Early in the last decade, the number of requests we got for a Mac version started to increase dramatically.  One of our developers at the time was particularly afraid he would be chosen to do this work because he had some Mac experience – but he really didn’t want to.  Naturally, he came in one morning to discover on his desk an old Mac SE30 that used to be used for something around here (I believe it was used to print out labels for floppy disks) sitting on his desk with a Mac OSX CD hanging out of the floppy disk drive and a note that read “[Developer name changed to protect their identity] – see me – Clark”.  (Note to our new users: SlickEdit has been around long enough that it used to ship on floppy disks) (Note to users under 30 – USB sticks did not always exist).

The prevailing wisdom at the time was that it would be easy for us to do a Mac version, “because it’s just UNIX now, and you guys are UNIX already – it’ll just be another port”.  I remember hearing this over and over at trade shows in between requests for Ruby support, and “Do you guys have any free t-shirts?” (Right now, there’s a guy in his basement inventing a new scripting language, convinced his will be the one that will take over the world, obsoleting all other scripting languages.  I really wish somebody would stop him, because it won’t take over and obsolete all other scripting languages, but it will become just popular enough we will have to support it.  When I say “stop him”, I don’t mean hurt him or anything – just take him out to dinner or introduce him to a woman).

It turns out the “It’s just UNIX now” logic is a bit, what’s the word I’m looking for…. wrong.  There is UNIX under there, and obviously that was a good place to start when they revamped MacOS.  Plus, I can get a console window which was always my complaint about Macs “back in the day” (yes, I know you could install something, I maintain it should just be there).  But what the fact that “It’s just UNIX now” got us was the ability to create an X11 application that would run on the Mac.  So we did that – and customers loved it.  Well, that isn’t exactly true.  They acted more like we gave them a new BMW but first used it for one of those things you see at the county fair where you pay a dollar and get to hit a car with a sledgehammer (granted they usually do this with demolition derby cars, not new BMWs).  It was SlickEdit – it worked, but it just didn’t look or feel like people expected it to. Hardcore SlickEdit fans were happy… ish.  They were happy to have SlickEdit, but they missed all the Mac-isms, and were a little perturbed by SlickEdit’s menu being attached right to the top of the application window.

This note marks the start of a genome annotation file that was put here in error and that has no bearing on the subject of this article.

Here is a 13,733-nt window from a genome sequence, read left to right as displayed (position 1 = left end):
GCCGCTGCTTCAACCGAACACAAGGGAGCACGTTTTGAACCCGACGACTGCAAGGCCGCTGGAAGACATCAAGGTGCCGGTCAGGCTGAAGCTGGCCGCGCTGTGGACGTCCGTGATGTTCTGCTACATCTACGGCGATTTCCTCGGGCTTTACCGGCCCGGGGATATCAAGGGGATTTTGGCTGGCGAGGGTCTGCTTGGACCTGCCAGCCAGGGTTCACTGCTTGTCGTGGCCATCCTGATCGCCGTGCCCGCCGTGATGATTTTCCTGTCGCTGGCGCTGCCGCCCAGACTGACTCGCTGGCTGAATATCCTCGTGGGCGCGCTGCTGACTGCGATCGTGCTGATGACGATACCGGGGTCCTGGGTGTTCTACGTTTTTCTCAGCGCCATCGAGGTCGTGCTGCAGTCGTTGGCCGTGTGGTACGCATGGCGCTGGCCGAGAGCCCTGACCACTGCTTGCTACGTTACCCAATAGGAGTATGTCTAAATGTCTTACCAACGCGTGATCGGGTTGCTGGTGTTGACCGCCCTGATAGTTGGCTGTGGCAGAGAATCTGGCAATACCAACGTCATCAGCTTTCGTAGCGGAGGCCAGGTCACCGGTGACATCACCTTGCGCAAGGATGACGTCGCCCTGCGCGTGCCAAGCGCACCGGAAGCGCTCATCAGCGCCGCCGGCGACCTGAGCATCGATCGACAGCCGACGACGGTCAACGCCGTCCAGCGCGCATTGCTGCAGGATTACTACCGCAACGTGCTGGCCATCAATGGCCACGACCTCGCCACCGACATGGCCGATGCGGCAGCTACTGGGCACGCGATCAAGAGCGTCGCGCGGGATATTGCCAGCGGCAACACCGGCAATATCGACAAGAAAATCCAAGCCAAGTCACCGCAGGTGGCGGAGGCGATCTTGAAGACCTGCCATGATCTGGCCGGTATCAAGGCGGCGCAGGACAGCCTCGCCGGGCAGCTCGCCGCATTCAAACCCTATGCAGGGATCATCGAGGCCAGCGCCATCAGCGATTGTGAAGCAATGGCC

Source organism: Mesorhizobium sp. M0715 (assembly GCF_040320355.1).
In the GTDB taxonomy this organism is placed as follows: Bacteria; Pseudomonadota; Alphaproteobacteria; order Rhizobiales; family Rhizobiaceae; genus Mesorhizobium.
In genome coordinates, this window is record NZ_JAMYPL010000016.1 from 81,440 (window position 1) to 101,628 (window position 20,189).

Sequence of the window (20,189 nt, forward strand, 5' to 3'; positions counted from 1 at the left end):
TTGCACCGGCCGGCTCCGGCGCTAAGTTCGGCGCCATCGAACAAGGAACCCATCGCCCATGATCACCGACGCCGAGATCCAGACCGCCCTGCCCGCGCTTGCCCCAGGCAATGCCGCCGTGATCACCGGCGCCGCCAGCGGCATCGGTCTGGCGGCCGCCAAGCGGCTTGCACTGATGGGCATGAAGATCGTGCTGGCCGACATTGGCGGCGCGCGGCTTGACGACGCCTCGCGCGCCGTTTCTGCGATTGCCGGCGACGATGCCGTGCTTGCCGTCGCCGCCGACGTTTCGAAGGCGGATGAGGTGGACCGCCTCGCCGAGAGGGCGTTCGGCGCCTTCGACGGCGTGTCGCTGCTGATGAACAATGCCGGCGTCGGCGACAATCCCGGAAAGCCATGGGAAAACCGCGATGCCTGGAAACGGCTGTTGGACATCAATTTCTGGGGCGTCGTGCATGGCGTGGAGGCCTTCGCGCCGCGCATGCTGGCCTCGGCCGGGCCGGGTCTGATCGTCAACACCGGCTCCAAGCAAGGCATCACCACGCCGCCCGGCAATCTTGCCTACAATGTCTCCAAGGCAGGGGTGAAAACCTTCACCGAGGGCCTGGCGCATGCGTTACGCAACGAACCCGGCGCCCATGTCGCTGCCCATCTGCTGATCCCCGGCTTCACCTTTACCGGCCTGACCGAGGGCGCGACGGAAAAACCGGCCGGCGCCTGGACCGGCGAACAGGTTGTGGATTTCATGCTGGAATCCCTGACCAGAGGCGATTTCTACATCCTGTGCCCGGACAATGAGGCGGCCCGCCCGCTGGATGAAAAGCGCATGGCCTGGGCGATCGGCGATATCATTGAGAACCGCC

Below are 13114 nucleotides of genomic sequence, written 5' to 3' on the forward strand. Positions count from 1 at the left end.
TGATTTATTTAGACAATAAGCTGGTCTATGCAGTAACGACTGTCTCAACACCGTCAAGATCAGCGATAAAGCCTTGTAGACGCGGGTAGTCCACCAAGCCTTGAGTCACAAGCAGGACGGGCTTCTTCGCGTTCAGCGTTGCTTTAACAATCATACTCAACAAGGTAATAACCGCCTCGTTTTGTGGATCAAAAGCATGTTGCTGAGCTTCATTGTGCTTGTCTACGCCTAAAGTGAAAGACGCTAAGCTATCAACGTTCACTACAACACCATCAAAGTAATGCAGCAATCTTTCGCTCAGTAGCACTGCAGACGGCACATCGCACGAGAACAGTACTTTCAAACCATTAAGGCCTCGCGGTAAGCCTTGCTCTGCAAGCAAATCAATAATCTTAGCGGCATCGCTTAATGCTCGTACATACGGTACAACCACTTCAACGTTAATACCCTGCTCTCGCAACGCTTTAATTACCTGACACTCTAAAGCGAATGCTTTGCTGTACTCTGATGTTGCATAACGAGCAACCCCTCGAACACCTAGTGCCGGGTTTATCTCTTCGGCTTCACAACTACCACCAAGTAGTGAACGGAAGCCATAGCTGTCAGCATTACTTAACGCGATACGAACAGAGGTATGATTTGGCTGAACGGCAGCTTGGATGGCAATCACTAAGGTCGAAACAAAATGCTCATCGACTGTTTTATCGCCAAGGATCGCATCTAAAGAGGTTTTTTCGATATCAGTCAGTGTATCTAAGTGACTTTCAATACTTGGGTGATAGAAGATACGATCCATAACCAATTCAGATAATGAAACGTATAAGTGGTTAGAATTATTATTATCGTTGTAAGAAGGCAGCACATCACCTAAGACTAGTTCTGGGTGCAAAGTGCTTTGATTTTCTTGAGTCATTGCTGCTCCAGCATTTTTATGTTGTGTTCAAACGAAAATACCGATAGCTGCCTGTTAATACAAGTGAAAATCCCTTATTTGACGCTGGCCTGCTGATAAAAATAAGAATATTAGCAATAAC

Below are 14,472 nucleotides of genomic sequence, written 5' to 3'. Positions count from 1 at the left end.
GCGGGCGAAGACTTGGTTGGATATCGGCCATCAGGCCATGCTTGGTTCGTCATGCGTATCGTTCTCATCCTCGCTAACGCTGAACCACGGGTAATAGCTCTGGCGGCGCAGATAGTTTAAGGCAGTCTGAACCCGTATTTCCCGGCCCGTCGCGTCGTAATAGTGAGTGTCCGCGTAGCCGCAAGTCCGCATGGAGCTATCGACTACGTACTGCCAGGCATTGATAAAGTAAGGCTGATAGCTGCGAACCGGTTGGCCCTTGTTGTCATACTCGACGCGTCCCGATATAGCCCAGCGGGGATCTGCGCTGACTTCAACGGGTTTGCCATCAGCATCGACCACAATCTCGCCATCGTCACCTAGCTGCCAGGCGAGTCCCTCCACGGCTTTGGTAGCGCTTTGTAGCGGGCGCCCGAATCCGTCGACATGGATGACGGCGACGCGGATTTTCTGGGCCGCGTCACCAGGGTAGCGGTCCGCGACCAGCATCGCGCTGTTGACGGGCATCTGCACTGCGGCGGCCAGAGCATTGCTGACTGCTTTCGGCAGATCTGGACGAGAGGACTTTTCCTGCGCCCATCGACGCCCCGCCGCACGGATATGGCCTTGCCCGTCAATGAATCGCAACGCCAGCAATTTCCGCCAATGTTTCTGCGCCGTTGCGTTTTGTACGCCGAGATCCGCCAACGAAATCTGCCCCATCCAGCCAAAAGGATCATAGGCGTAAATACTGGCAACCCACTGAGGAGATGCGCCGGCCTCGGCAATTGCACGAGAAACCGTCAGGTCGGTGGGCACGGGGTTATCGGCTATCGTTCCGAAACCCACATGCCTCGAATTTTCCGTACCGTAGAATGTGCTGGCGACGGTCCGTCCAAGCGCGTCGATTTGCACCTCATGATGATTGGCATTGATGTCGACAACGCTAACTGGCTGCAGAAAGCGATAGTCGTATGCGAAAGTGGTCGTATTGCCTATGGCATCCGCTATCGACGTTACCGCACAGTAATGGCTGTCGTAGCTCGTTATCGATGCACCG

So, starting sometime in 2010 our CTO began the process of exploring how to get us a native version on the Mac – and the GUI overhaul that ensued stayed largely in his office until sometime this past spring when different team members began to have certain controls assigned to them to port to our new GUI framework (I’m not going into which one here, the evidence is “out there”).  I was able to be part of this process, and it was very interesting work.  It is an exciting time to work here at SlickEdit.

We had a nice long beta test – a little longer than we planned. I would like to take a moment to say that our beta testers were some of the best we’ve ever dealt with.  Even when there were problems, the comments almost always went something like “It crashed, but thanks for doing a native Mac version, great work, looking forward to the next version!”.  The beta testers this time were aces – some of them old SlickEdit fans we’ve known for a while, and I believe we made some new friends too.  Thanks guys.

So, our native Mac version is “out there” now.  We hope everybody likes it.  Typically I haven’t been a big Mac fan, but I’m learning to appreciate the things that it does well.  I only wish I could get a few people to join me in an Indiana Jones like quest to track down the eleven remaining single button mice on the planet and then Ctrl+Click could work properly.

If you bought any of our X11 versions on the Mac you can get the new version for free. Here’s the link,or you can give our sales team a call at (919) 473-0070.